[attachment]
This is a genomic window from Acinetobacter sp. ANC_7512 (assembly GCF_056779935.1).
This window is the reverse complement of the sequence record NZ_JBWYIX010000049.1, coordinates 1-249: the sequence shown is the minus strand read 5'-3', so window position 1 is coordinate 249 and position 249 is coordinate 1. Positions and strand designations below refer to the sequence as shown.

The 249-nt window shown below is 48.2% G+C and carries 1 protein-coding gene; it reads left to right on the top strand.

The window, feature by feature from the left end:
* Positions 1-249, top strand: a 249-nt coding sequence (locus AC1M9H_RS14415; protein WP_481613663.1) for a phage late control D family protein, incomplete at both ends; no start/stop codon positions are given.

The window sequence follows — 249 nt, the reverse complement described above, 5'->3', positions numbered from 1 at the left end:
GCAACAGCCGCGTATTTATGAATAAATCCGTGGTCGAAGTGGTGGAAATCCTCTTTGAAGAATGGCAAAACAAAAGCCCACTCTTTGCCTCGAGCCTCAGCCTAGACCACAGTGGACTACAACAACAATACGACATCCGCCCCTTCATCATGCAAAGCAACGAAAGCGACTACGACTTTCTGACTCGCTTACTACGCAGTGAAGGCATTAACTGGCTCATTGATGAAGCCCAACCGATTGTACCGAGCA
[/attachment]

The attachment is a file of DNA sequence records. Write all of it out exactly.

This is a genomic window from Acinetobacter sp. ANC_7512 (assembly GCF_056779935.1).
This window is the reverse complement of the sequence record NZ_JBWYIX010000049.1, coordinates 1-249: the sequence shown is the minus strand read 5'-3', so window position 1 is coordinate 249 and position 249 is coordinate 1. Positions and strand designations below refer to the sequence as shown.

The 249-nt window shown below is 48.2% G+C and carries 1 protein-coding gene; it reads left to right on the top strand.

The window, feature by feature from the left end:
* Positions 1-249, top strand: a 249-nt coding sequence (locus AC1M9H_RS14415; protein WP_481613663.1) for a phage late control D family protein, incomplete at both ends; no start/stop codon positions are given.

The window sequence follows — 249 nt, the reverse complement described above, 5'->3', positions numbered from 1 at the left end:
GCAACAGCCGCGTATTTATGAATAAATCCGTGGTCGAAGTGGTGGAAATCCTCTTTGAAGAATGGCAAAACAAAAGCCCACTCTTTGCCTCGAGCCTCAGCCTAGACCACAGTGGACTACAACAACAATACGACATCCGCCCCTTCATCATGCAAAGCAACGAAAGCGACTACGACTTTCTGACTCGCTTACTACGCAGTGAAGGCATTAACTGGCTCATTGATGAAGCCCAACCGATTGTACCGAGCA